RUDDY DUCK – (Oxyura jamaicensis)
The Ruddy Duck is a small diving duck with a sharp tail made of stiff feathers, which are erect when the duck is at rest. The duck is around 40 cm (15 in.) long. The drake is mainly rufous brown with a black crown and nape, white cheeks and a light blue bill. The tail is dark grey. Females are mottled brown, as well as non-breeding males. Females have washed out white cheeks with a stripe across it. The legs in both sexes are grey.
The English name ‘Duck’ is from Anglo-saxon ‘duce’ and means ‘diver’. The Latin name ‘Oxyura’ refers to the pointed tail of the duck, and ‘Jamaicensis’ the location (Jamaica) of the first identified individuals.
The ruddy duck can be found in wetlands such as marshes, small lakes and ponds. They feed on plant material such as roots and seeds, and also on crustaceans and insects.
Although the ruddy duck breeds on PEI and is a year-round resident, this bird species however is rare in spring and summer, and rare to uncommon in fall. Winter observations have been occasional as well. In Canada, its breeding range covers mainly the prairies pothole region, but in the USA and Mexico it covers most of those countries. For the winter this duck will migrate to coastal areas and wetlands that do not freeze.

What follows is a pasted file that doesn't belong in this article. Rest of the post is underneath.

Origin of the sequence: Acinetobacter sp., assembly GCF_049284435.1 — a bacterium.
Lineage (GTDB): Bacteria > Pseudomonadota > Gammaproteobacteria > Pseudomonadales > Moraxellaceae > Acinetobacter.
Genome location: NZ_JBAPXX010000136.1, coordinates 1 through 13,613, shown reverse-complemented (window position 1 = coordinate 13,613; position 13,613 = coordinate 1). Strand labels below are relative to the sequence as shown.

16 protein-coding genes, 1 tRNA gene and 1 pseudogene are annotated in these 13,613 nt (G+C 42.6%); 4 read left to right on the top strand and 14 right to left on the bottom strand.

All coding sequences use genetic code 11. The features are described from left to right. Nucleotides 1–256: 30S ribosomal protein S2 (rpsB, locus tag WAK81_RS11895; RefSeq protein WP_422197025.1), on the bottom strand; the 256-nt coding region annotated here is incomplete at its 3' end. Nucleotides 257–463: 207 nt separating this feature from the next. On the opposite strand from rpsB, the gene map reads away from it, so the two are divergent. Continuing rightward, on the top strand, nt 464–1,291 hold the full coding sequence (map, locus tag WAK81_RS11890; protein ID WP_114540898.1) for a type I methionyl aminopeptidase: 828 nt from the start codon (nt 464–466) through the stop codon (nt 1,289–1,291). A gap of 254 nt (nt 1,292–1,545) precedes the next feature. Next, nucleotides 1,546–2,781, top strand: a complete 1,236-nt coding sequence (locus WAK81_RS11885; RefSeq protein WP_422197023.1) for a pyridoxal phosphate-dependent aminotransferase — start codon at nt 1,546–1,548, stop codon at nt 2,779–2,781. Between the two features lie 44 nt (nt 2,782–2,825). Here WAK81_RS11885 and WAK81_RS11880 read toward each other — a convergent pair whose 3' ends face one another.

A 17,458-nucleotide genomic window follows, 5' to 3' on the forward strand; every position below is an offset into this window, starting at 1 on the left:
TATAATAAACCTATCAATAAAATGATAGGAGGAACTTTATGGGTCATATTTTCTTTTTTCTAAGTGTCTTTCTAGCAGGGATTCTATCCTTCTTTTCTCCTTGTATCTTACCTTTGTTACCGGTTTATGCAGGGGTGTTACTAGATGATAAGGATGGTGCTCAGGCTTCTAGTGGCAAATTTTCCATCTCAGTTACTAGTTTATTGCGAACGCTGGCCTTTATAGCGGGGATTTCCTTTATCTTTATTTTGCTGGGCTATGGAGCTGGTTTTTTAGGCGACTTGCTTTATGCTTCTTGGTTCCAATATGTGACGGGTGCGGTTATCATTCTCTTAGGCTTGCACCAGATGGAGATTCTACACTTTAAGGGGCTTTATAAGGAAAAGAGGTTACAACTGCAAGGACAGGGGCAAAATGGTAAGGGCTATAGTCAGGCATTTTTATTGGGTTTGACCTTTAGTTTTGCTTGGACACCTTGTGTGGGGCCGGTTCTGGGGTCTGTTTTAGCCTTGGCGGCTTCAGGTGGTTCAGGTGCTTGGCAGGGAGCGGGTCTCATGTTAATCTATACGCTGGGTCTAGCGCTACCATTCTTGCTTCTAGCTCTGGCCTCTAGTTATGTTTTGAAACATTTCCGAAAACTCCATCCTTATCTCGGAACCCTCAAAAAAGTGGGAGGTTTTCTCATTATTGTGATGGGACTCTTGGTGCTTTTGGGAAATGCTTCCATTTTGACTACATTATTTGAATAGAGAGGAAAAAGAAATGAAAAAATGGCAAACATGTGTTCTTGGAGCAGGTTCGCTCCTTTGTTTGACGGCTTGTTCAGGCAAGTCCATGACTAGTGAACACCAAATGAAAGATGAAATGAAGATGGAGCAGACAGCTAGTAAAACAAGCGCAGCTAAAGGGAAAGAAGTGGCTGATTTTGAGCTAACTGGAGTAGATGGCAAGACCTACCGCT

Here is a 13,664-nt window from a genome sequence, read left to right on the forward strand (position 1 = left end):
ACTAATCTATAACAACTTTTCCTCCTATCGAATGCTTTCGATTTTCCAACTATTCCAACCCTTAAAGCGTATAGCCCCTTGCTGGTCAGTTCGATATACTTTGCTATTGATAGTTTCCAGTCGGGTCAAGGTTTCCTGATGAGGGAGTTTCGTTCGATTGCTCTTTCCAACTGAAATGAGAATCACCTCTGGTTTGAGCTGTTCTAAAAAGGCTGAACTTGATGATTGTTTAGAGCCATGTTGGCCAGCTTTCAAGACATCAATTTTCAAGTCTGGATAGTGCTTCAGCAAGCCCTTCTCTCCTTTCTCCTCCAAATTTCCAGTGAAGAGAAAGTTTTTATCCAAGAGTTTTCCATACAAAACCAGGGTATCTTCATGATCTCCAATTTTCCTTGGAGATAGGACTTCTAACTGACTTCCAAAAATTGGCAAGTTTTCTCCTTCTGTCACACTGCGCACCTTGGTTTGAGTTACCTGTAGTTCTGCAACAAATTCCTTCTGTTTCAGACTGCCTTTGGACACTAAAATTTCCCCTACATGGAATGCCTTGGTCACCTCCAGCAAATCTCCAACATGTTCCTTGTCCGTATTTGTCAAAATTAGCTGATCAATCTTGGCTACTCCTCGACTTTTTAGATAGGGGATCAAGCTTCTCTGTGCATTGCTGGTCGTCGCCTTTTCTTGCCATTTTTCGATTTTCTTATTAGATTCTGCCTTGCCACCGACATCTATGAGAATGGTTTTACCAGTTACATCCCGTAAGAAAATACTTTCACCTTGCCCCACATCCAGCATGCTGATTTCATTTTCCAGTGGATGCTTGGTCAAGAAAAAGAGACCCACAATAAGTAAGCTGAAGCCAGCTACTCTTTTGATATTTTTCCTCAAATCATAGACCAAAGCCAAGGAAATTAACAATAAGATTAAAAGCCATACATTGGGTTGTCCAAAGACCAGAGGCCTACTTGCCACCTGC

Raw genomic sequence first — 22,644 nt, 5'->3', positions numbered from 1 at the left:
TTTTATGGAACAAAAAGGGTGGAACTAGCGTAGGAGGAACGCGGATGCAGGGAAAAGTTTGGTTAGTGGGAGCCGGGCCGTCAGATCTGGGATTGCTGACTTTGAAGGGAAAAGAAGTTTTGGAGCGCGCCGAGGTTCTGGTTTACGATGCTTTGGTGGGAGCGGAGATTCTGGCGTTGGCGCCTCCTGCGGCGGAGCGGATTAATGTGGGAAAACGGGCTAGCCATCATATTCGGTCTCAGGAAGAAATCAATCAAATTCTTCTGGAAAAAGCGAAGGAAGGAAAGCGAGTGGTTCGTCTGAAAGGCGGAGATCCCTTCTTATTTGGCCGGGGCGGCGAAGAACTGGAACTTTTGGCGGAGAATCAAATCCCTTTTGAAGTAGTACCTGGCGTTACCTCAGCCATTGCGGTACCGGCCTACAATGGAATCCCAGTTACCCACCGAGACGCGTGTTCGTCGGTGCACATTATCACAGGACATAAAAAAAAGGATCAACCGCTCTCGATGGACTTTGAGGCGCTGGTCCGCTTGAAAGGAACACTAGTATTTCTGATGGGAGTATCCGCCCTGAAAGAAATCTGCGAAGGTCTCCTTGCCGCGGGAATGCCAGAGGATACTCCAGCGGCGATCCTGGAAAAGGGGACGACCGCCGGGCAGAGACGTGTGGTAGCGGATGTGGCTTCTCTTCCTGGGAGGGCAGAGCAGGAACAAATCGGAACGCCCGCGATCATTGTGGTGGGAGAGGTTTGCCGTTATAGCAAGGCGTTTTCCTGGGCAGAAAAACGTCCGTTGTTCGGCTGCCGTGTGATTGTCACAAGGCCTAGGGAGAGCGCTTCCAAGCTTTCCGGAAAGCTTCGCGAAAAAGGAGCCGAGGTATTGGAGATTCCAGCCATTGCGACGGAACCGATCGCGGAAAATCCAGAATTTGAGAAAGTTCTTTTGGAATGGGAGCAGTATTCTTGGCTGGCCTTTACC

Invasiveness controversy: the ruddy duck was imported in the UK in 1948 and then spread in the wild, and into other European countries. Because it interbreeds with the endangered White-headed Duck (belonging to the same genus), conservationists in Spain were alarmed at this and requested a cull of the ducks migrating from the UK. So the British started culling their ‘alien’ population, at a cost of some 915£ per duck ($1,665.00 CDN), which makes it the most expensive duck in the world, as per bird lovers in the UK. Then some of those birders aptly commented that there was little point in culling the UK population if the same action was not undertaken in ALL the other European countries where the duck is now established. And there appears to be little incentive to do so due to the high cost and logistical difficulties in locating those birds, and the challenge of NOT killing by mistake the female white-headed duck, which looks very similar to the female of the ruddy duck.